I saw a bullshit compilation called 'Best of Classical Chill Out' on Amazon today. It looked terrible, but it made me think how much I love classical music (contemporary and "early", in most cases) that might be considered indistinguishable from what some call "ambient". Not too interested in defining what that term means, more in getting to subjective responses that might yield further interesting listening.
Morton Feldman, Harold Budd, some Robert Ashley for starters. Loads of Cage things. Luc Ferrari's 'Presque Rien'. 18th century harp music with the volume at 8 o'clock.
― Lil' Kim Philby (Call the Cops), Sunday, 17 June 2012 14:27 (3 years ago) Permalink
― mississippi joan hart (crüt), Sunday, 17 June 2012 14:29 (3 years ago) Permalink
Maybe not closely related to thread topic, but I've been wondering a bunch lately about whether certain kinds of electronica have replaced classical music for a certain group of music listeners (not that they were listening to classical before and have now switched to electronica, but that they are the kind of listeners that in the early 20th might've been listening to Schoenberg but in early 21st are listening to, idk, maybe Talabot?) I guess for me the connection is two-fold; stylistically both can be very stately, distant, emotional in a less expressive more subtle way, very distant from folk vernacular, classist in a sort of high-brow fashion -- and, personally, while I've loved examples of both classical and electronica, I've never really connected with either in a particular consistent way.
idk, i'm not writing a serious thesis here, just a rumination. anyone else have any ideas about this? (also, isn't there a lot of crossover at a certain point? i do remember hearing a lecture at IASPM about crossover between serious electronic artists and classical idiom, and maybe alex ross touches on this in his history once or twice iirc?)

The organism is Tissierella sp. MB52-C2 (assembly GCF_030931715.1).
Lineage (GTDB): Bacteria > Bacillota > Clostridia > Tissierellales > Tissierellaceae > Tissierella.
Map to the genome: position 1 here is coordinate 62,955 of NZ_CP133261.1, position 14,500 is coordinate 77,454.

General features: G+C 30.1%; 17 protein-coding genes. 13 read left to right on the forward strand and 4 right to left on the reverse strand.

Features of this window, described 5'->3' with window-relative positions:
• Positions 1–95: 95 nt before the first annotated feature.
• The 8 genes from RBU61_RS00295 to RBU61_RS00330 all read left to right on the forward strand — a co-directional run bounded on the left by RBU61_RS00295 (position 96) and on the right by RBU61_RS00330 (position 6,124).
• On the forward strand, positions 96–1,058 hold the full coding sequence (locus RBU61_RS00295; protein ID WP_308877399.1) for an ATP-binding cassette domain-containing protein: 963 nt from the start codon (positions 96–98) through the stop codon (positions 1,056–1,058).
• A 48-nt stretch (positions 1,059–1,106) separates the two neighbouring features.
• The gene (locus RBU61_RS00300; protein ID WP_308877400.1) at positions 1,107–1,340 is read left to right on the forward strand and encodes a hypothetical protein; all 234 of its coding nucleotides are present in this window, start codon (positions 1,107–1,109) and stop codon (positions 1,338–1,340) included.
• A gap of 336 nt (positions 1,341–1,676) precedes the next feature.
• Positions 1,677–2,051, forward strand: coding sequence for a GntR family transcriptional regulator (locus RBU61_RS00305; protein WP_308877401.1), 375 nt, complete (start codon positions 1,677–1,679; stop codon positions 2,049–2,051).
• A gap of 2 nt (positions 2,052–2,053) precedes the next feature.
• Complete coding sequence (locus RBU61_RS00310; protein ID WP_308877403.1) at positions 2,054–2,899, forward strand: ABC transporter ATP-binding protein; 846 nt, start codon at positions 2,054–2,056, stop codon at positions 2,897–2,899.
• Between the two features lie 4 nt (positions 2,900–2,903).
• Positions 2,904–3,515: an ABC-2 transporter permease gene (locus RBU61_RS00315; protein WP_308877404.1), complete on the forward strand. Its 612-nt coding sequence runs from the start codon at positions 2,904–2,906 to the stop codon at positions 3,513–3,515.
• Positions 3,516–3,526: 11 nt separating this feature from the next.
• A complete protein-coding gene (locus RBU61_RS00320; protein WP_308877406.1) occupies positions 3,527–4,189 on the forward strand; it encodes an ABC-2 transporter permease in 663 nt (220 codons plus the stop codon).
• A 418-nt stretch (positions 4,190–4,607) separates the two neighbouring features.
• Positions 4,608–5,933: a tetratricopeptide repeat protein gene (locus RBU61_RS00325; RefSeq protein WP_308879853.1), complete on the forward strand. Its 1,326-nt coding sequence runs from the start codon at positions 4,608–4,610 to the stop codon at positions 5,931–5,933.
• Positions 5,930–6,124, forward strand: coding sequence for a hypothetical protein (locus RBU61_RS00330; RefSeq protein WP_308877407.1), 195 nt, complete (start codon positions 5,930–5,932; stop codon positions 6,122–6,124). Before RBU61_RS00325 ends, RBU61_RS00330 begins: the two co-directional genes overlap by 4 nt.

― Mordy, Sunday, 17 June 2012 14:34 (3 years ago) Permalink
How about Steve Reich's 'Music for 18 Musicians'? Depends on what you define as ambient. If we're talking spacey, arhythmic with little dynamic range, then Gustav Holst's 'Neptune: The Mystic'Would fit the bill. If we're talking Musique Concrete, Stockhausen's 'Gesang der Junglinge'.
― 3×5, Sunday, 17 June 2012 14:37 (3 years ago) Permalink
xpost I've always been under the impression that classical musicians and composers still largely pride themselves on instrumental performance and the ability to recreate a composition in a live setting. In general classical music has trended towards music getting more complex and harder to play; even the sparse stuff tends to be full of meticulous rhythms and to require familiarity with the full range of the instrument and extended techniques. Whereas the most stately/distant/highbrow electronic music nowadays is all laptop-based.
― mississippi joan hart (crüt), Sunday, 17 June 2012 14:44 (3 years ago) Permalink
― Mordy, Sunday, 17 June 2012 14:47 (3 years ago) Permalink
Definitely Erik Satie:
― my father will guide me up the stairs to bed (anagram), Sunday, 17 June 2012 16:04 (3 years ago) Permalink
― windjammer voyage (blank), Sunday, 17 June 2012 17:00 (3 years ago) Permalink
John Luther Adams :
― oh god here come the cardiacs fans (Matt #2), Sunday, 17 June 2012 17:10 (3 years ago) Permalink
― MaresNest, Sunday, 17 June 2012 17:16 (3 years ago) Permalink
the Adagio from Mahler's 9th Symphonyfinal movement - Louange à l'Immortalité de Jésus - from Messiaen's Quatuor pour la fin du tempsmost Ingram Marshall stuff that I've heard
― Mexès Coleslaw Massacre (Noodle Vague), Sunday, 17 June 2012 17:17 (3 years ago) Permalink
Big Feldman fan here already. And...
"In 2000, Eberhard Blum, Nils Vigeland, and Jan Williams came together once more as “The Feldman Soloists” to perform Crippled Symmetry, the trio Feldman composed for them, on the 25th anniversary celebration of the festival he founded. The recording of this concert is now finally available on CD, and is destined to become the reference release of this work."
― Lil' Kim Philby (Call the Cops), Friday, 13 July 2012 08:22 (3 years ago) Permalink
John Adams - Shaker Loops (Especially Lightning Over Water)Paul DresherTony Conrad and the microtonalists basically own this thread
― Oblique Strategies, Friday, 13 July 2012 08:51 (3 years ago) Permalink
What about Ingram Marshall? Anyone got any recommendations for a jumping-in point?
― Lil' Kim Philby (Call the Cops), Friday, 13 July 2012 12:10 (3 years ago) Permalink
album on New Albion with "Fog Tropes", "Gradual Requiem" and "Gambuh I" on it is great
― sorry i'm tumblr white (Noodle Vague), Friday, 13 July 2012 12:16 (3 years ago) Permalink
― Terabytes of FLACS of screaming (Call the Cops), Saturday, 14 July 2012 04:29 (3 years ago) Permalink
― clouds, Saturday, 14 July 2012 12:00 (3 years ago) Permalink
I don't really think of Tony Conrad as "classical" tbh
― mississippi joan hart (crüt), Saturday, 14 July 2012 16:39 (3 years ago) Permalink